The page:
Public health in Norfolk – understanding its importance and how it works

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The health of people in our communities faces a variety of complex and linked challenges, such as the increase in people living with chronic and long-term illness linked to our ageing population and addressing health inequalities. This article emphasises the importance of partnership, which is reflected in CAN’s commitment to working with partners in ensuring fair outcomes for everyone - regardless of where they live or who they are in Norfolk.  

What exactly is Public Health? 

The World Health Organisation defines it as ‘the art and science of preventing disease, prolonging life and promoting health through the organised efforts of society.’  But what does that mean in practice? Essentially, public health is about helping people to stay healthy and protecting them from threats to their health. It covers a wide range of life factors, such as mental health and wellbeing, children and young people, sexual health, domestic abuse, drugs and substance misuse, and social prescribing. 

A brief look back 

Medical academics talk of ‘waves’ of approaches to public health. In the 19th century, the need to improve environmental conditions – provision of safe drinking water, safe sewage disposal for example – was recognised, followed by prevention and treatment of disease with vaccines and antibiotics. There followed appreciation of the links between lifestyle and disease – smoking, alcohol, high cholesterol and so on. From the 1960s, understanding of the economic and social factors that affect people’s health came to the fore. Nowadays, there is added emphasis on individuals and shared responsibility for healthier behaviour, encouraging people to make healthy choices, avoiding unhealthy lifestyles. So, while medicine and nursing are vital for helping and supporting people when they fall ill, public health contributes to reducing the causes of ill-health and improving people's health and wellbeing. 

Who or what is responsible for public health in Norfolk? 

Let’s look at it from ‘top-down’. Public Health England is an agency of the government’s Department of Health and Social Care. We hear a lot about PHE in the media these days related to the Covid-19 pandemic, which reflects its role in protecting the nation’s health and addressing inequalities. From there, responsibility devolves to upper tier local authorities. In Norfolk that’s the County Council, which has a Public Health team within its Department for Community and Environmental Services.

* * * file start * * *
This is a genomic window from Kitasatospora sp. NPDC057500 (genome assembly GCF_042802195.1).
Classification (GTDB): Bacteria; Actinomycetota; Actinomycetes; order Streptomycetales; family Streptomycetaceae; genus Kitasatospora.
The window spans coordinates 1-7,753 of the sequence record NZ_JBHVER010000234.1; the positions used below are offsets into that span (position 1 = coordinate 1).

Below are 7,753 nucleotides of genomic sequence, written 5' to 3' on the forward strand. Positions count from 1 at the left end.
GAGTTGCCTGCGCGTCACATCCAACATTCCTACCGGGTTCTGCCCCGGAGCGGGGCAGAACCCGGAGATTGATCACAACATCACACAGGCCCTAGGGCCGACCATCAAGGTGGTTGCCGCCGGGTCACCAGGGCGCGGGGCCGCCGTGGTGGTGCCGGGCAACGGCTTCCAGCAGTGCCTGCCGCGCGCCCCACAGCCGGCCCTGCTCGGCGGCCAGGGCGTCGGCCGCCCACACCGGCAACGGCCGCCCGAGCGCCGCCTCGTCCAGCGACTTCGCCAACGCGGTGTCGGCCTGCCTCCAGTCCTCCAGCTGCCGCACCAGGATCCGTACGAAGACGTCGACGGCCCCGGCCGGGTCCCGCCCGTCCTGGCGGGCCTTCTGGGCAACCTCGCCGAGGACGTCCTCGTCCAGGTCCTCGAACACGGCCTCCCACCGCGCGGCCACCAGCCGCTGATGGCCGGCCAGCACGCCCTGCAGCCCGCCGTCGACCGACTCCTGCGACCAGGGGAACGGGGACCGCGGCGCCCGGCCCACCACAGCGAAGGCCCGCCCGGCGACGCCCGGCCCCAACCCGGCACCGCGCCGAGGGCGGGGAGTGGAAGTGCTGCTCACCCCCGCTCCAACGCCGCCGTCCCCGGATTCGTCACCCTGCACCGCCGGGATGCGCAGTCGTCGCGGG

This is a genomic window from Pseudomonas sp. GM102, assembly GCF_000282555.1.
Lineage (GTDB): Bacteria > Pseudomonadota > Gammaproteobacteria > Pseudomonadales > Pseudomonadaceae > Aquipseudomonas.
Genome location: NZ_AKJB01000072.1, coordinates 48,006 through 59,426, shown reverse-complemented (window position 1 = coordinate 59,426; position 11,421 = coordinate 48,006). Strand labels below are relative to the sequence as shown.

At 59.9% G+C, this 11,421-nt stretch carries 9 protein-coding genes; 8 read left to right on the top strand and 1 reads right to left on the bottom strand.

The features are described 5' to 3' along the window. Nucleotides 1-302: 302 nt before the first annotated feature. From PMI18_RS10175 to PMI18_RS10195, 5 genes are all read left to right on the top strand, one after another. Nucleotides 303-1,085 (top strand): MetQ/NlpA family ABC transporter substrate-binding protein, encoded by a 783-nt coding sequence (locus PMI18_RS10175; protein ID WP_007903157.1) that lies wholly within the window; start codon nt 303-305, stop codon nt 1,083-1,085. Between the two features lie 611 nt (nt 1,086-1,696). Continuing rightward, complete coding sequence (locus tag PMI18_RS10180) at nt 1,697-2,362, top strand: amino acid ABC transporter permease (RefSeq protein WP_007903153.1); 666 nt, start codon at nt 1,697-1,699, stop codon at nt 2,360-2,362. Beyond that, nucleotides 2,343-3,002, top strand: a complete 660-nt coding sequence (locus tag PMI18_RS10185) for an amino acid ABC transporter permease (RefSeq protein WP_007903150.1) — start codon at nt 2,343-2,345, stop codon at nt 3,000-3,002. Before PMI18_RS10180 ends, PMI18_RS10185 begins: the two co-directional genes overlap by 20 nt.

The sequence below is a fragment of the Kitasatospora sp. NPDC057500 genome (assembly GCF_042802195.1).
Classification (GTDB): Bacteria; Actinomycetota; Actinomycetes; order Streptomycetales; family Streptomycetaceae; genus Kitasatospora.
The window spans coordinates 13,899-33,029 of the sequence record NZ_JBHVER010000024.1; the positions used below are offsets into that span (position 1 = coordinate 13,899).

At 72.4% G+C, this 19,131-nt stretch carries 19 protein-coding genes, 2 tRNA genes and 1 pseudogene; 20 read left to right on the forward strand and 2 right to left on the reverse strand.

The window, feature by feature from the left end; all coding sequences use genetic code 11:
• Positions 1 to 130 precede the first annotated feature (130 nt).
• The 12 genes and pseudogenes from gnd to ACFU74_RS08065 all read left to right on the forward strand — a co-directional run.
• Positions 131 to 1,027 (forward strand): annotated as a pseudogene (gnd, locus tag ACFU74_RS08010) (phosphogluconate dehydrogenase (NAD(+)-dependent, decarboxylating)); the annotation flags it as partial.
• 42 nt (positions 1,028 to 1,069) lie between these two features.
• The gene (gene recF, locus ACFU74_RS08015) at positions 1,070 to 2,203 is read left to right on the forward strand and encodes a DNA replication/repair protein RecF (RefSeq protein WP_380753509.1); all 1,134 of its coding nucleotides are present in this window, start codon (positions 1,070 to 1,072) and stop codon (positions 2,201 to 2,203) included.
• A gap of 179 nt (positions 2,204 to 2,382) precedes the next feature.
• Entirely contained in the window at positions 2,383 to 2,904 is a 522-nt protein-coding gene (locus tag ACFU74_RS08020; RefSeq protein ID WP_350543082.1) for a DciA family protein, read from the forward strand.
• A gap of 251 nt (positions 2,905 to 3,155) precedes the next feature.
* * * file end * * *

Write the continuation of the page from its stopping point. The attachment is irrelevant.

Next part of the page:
The County Council enshrines its approach to ensuring good public health in a helpful and informative strategy document called Norfolk’s Living Well - A public health strategy for Norfolk 2016-2020 downloadable here.  The aim is to “Help the people of Norfolk live in healthy places, promote healthy lifestyles, prevent ill-health and reduce health inequalities.” The Strategy explains public health as: 

  • helping people to stay healthy and make healthier choices 
  • emphasising prevention of ill health rather than providing treatment 
  • protecting people from threats to their health 
  • understanding factors that influence people’s health & wellbeing 
  • being concerned with the health of the whole population as well as specific individuals and groups. 


It covers a wide range of life factors, such as mental health and wellbeing, children and young people, sexual health, domestic abuse, drugs and substance misuse, road safety, and social prescribing.  The Strategy is well worth reading, whether you are a health practitioner, private individual, or working in a VCSE organisation that in any way interacts with the public. 

Health and Wellbeing Board  

A central element of the Strategy is the Health and Wellbeing Board which brings together key local partners such as Norfolk and Waveney Clinical Commissioning Group and the seven district councils to agree local priorities and actions.  In 2018 the Health and Wellbeing Board (HWB) agreed and launched its Joint Health and Wellbeing Strategy, viewable here, which affirms shared commitment by partner organisations to taking collective responsibility for health and wellbeing. 

CAN’s activities and involvement 

You can read about the range of initiatives that CAN has developed, delivers and supports –  including ThinkingOil (our collective heating oil buying scheme), social prescribing, CANConnect, NHS Health Advocacy and much more - at our ‘What We Do’ page.